News
in picturesWounded and mangy husky puppy rescued from dump
News
newsAstonishing moment a kangaroo takes down a drone
Life and Style
Duchess of Cambridge standswith officials outside of the former wartime spy centre in Bletchley Park
tech
News
people
Latest stories from i100
Have you tried new the Independent Digital Edition apps?
Independent Dating
and  

By clicking 'Search' you
are agreeing to our
Terms of Use.

iJobs Job Widget
iJobs General

The Jenrick Group: World Wide PLC Service Engineer

£30000 - £38000 per annum + pesion + holidays: The Jenrick Group: World Wide S...

The Jenrick Group: Project Manager

£35000 per annum + Pension+Bupa: The Jenrick Group: We are recruiting for an e...

The Jenrick Group: Night Shift Operations Manager

£43500 per annum + pension + holidays: The Jenrick Group: Night Shift Operatio...

The Jenrick Group: Resident Maintenance Manager

£50000 per annum + pension + holidays: The Jenrick Group: Resident Maintenance...

Day In a Page

Surrounded by high-rise flats is a little house filled with Lebanon’s history - clocks, rifles, frogmen’s uniforms and colonial helmets

Clocks, rifles, swords, frogmen’s uniforms

Surrounded by high-rise flats is a little house filled with Lebanon’s history
Return to Gaza: Four months on, the wounds left by Israel's bombardment have not yet healed

Four months after the bombardment, Gaza’s wounds are yet to heal

Kim Sengupta is reunited with a man whose plight mirrors the suffering of the Palestinian people
Gastric surgery: Is it really the answer to the UK's obesity epidemic?

Is gastric surgery really the answer to the UK's obesity epidemic?

Critics argue that it’s crazy to operate on healthy people just to stop them eating
Homeless Veterans appeal: Christmas charity auction Part 2 - now LIVE

Homeless Veterans appeal: Christmas charity auction

Bid on original art, or trips of a lifetime to Africa or the 'Corrie' set, and help Homeless Veterans
Pantomime rings the changes to welcome autistic theatre-goers

Autism-friendly theatre

Pantomime leads the pack in quest to welcome all
The week Hollywood got scared and had to grow up a bit

The week Hollywood got scared and had to grow up a bit

Sony suffered a chorus of disapproval after it withdrew 'The Interview', but it's not too late for it to take a stand, says Joan Smith
From Widow Twankey to Mother Goose, how do the men who play panto dames get themselves ready for the performance of a lifetime?

Panto dames: before and after

From Widow Twankey to Mother Goose, how do the men who play panto dames get themselves ready for the performance of a lifetime?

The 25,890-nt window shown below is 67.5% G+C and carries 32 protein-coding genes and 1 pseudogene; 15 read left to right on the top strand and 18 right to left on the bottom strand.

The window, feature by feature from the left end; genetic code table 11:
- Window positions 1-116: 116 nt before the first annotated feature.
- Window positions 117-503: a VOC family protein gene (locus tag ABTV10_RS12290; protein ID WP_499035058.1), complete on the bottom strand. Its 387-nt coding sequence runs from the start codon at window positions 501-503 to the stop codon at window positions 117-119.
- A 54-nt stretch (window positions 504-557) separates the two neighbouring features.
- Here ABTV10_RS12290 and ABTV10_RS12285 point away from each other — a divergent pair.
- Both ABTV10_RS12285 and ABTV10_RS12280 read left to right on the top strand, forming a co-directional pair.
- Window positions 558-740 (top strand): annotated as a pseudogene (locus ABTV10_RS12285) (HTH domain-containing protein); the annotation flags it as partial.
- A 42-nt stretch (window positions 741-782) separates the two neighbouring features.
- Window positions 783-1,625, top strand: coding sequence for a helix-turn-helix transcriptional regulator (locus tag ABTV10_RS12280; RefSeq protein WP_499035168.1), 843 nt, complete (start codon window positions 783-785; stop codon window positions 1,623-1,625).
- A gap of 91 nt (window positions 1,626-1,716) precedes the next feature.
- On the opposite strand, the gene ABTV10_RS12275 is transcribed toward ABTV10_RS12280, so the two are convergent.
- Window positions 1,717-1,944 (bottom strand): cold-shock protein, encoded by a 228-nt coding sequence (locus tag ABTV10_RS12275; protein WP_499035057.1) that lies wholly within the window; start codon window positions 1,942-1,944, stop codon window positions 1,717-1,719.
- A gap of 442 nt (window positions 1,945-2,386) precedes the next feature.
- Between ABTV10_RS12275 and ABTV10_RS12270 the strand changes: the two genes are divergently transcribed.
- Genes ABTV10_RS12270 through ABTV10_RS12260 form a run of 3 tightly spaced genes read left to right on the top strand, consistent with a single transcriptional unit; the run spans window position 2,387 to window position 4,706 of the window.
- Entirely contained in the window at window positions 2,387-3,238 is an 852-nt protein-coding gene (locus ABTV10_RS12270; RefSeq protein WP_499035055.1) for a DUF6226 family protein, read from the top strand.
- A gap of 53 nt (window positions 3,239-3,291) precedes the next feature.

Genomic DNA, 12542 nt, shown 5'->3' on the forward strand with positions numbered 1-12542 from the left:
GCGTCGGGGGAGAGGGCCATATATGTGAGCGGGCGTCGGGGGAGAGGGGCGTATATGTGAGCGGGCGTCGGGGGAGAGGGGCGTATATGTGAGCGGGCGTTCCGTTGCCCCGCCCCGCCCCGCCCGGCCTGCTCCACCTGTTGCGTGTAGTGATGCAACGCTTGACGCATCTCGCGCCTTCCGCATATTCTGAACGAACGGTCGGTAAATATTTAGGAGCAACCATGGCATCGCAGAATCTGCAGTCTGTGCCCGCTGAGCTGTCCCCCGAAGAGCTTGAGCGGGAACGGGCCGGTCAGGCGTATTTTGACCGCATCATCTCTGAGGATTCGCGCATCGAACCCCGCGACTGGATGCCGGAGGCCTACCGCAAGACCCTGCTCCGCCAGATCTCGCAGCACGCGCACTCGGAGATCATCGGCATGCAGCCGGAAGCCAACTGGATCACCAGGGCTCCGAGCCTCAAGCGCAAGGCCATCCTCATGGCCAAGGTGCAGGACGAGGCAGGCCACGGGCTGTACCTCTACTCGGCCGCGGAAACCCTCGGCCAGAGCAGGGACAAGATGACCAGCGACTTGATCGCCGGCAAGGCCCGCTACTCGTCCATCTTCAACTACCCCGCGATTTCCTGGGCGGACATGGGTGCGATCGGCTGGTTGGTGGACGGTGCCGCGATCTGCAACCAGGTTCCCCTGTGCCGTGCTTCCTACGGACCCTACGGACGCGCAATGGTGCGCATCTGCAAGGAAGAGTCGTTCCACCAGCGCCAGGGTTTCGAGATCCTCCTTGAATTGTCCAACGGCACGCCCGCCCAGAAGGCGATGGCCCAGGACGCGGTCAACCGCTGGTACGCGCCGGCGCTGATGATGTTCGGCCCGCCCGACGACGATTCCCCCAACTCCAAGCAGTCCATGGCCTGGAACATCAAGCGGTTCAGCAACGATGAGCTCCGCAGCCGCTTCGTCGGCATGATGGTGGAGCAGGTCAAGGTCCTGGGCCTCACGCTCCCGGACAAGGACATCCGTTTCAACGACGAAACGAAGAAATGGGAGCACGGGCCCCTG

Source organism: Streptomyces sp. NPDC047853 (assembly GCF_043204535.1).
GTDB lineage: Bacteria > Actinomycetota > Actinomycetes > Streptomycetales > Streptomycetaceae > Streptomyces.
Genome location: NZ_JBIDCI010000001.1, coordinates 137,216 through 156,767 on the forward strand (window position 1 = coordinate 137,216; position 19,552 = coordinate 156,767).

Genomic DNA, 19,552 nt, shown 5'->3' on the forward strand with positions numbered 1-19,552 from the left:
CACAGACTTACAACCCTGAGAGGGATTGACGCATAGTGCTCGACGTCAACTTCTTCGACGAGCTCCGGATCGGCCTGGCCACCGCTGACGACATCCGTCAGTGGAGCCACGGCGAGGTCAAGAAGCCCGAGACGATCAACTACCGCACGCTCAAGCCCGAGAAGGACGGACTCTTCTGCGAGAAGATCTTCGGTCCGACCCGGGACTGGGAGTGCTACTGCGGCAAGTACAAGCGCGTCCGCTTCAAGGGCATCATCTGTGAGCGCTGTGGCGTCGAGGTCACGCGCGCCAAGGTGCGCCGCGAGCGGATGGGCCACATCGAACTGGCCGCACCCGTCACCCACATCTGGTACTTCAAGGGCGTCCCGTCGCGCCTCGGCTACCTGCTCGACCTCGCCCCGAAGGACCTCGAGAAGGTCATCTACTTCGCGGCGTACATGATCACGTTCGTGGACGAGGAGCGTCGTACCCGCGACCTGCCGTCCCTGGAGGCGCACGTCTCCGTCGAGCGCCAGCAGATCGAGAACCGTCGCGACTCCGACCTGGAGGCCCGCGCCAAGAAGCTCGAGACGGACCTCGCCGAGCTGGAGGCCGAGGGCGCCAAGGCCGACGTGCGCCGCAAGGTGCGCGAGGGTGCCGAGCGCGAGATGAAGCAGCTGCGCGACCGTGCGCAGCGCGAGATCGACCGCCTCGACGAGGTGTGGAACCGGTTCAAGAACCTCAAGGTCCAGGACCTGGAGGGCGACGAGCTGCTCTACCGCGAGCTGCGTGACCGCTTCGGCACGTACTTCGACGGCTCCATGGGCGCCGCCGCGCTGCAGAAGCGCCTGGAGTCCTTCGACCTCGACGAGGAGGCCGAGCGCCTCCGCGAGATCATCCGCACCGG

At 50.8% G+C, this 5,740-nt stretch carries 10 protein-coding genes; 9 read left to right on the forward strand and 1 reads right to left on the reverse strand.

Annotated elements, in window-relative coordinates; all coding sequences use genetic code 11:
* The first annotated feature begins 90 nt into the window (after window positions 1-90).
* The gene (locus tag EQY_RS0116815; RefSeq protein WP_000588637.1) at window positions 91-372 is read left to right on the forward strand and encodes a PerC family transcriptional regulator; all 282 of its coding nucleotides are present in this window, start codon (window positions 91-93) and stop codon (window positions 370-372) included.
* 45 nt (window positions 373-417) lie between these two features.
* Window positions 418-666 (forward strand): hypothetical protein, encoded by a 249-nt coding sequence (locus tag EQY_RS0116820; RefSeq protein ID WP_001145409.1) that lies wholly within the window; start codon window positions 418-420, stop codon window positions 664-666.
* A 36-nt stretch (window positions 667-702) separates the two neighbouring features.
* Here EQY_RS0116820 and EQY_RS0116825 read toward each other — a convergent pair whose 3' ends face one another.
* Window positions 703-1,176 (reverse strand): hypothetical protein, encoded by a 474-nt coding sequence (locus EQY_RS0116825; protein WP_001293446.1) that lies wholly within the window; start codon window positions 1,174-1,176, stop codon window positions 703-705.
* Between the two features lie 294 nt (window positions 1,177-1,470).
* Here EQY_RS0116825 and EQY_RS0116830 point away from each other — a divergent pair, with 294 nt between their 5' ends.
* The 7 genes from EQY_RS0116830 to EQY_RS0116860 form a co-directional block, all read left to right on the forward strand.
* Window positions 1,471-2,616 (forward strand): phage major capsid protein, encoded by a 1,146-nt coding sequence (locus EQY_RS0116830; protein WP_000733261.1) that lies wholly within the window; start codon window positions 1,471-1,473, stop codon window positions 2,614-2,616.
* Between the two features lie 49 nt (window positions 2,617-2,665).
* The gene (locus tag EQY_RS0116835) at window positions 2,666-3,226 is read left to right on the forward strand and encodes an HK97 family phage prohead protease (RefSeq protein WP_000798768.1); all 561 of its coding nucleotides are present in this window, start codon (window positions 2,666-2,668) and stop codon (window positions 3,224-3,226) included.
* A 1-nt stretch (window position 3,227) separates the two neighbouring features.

Thirties murder mystery novel is surprise runaway Christmas hit

Thirties murder mystery novel is surprise runaway Christmas hit

Booksellers say readers are turning away from dark modern thrillers and back to the golden age of crime writing
Anne-Marie Huby: 'Charities deserve the best,' says founder of JustGiving

Anne-Marie Huby: 'Charities deserve the best'

Ten million of us have used the JustGiving website to donate to good causes. Its co-founder says that being dynamic is as important as being kind
The botanist who hunts for giant trees at Kew Gardens

The man who hunts giants

A Kew Gardens botanist has found 25 new large tree species - and he's sure there are more out there
The 12 ways of Christmas: Spare a thought for those who will be working to keep others safe during the festive season

The 12 ways of Christmas

We speak to a dozen people who will be working to keep others safe, happy and healthy over the holidays
Birdwatching men have a lot in common with their feathered friends, new study shows

The male exhibits strange behaviour

A new study shows that birdwatching men have a lot in common with their feathered friends...
Diaries of Evelyn Waugh, Virginia Woolf and Noël Coward reveal how they coped with the December blues

Famous diaries: Christmas week in history

Noël Coward parties into the night, Alan Clark bemoans the cost of servants, Evelyn Waugh ponders his drinking…
From noble to narky, the fall of the open letter

From noble to narky, the fall of the open letter

The great tradition of St Paul and Zola reached its nadir with a hungry worker's rant to Russell Brand, says DJ Taylor
A Christmas ghost story by Alison Moore: A prodigal daughter has a breakthrough

A Christmas ghost story by Alison Moore

The story was published earlier this month in 'Poor Souls' Light: Seven Curious Tales'